Help children to get social interaction is on the parent’s role. Sometimes, the children can not build the relationship by themselves. Some of tips bellow can help parent to success the children social interactions.
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- Consider HOW you talk to your child. Children take what they experience in their family relationships to their social interactions outside the home: • talk kindly and respectfully to your child (vs. being demeaning, critical, or sarcastic) • involve children in conversation and discussion, explaining reasons for things (e.g., “Jason, when you run inside I’m afraid you will run into something and hurt yourself. Where do you think you could run safely?”) as opposed to simply giving them “directives” (e.g., “Stop running!”)
- Spend time playing with your child. When parents spend time playing with their child, children learn very important skills in how to play with others. According to Parke (1993), young children learn how to play, how to initiate play, how to express their feelings, how to read others’ emotional expression and social signals through their interactive play with their parents. These skills carry over to their successful play with peers.
- Have conversations/discussions with your child about: discuss what the appropriate behavior for that setting (e.g., “When we go to church we must be very quiet and not use our loud voices”).
- Give children clear rules about how to get what they want or need, and about the use of toys and materials. Children need to know what the rules are about how they can get what they want or need (e.g., “use your words to ask other child or adult”), and for use of toys and materials (e.g., “whoever had the toy first gets to use it until they are finished”).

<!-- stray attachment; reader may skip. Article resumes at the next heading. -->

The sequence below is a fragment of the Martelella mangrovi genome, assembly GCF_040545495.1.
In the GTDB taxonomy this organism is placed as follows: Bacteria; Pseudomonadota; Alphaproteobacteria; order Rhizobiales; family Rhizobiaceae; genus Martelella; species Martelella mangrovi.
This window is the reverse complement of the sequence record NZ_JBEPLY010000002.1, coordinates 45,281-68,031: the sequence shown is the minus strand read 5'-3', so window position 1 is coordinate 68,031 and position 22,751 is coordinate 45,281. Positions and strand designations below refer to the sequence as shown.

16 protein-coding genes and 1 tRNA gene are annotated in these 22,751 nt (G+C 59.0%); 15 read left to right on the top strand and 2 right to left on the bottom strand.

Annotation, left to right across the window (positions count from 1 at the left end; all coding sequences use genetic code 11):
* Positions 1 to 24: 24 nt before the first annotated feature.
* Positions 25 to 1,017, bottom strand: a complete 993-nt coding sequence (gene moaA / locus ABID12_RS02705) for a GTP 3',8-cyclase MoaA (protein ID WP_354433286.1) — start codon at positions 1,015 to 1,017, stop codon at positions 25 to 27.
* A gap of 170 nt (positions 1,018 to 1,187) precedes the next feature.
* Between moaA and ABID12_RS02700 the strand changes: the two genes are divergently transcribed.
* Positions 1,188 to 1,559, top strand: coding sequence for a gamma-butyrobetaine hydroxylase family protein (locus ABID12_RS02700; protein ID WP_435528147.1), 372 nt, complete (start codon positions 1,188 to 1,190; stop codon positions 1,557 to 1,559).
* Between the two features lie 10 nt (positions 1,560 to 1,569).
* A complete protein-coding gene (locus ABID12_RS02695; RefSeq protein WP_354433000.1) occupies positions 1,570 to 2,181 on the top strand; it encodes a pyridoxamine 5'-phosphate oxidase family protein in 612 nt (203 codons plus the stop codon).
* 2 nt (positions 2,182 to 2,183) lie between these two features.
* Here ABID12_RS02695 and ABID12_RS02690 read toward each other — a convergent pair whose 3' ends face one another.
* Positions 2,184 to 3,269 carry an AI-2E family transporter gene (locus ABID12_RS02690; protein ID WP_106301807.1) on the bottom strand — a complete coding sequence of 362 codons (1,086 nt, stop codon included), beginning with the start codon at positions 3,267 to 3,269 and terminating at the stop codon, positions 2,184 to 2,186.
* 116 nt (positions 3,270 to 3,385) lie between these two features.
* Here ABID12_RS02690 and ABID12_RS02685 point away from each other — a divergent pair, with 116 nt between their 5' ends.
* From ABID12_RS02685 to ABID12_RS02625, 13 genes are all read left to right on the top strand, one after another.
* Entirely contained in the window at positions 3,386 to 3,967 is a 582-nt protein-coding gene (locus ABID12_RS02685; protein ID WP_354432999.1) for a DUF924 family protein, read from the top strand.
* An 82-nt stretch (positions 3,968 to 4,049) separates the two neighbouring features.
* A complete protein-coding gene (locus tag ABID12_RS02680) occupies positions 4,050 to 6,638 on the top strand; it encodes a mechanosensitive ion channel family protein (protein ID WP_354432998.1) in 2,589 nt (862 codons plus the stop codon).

- Provide active “social coaching”. Children whose parents are active guides when they are playing with others are more likely to learn appropriate social behavior (compared to children whose parents are uninvolved).
- Negotiate with your child whenever possible. Life is about negotiation and compromise! Getting along with others requires good negotiation skills, and there’s no better place for children to learn this than at home. So when you can, negotiate! parent: “Julian, you need to take a bath now.” child: “Ah mom, I’m playing with my trucks. How about in a little while?” parent: “Okay; I’ll remind you in a few minutes.”
- Emphasize cooperation, not competition. Make up cooperative games to play, or have children engage in a cooperative activity with you and/or other children. Talk with your child about how it’s important to help one another. Give young children manageable household chores (e.g., putting napkins on the table at dinnertime, putting their dirty clothes in the hamper, helping you empty the wastebaskets, etc.)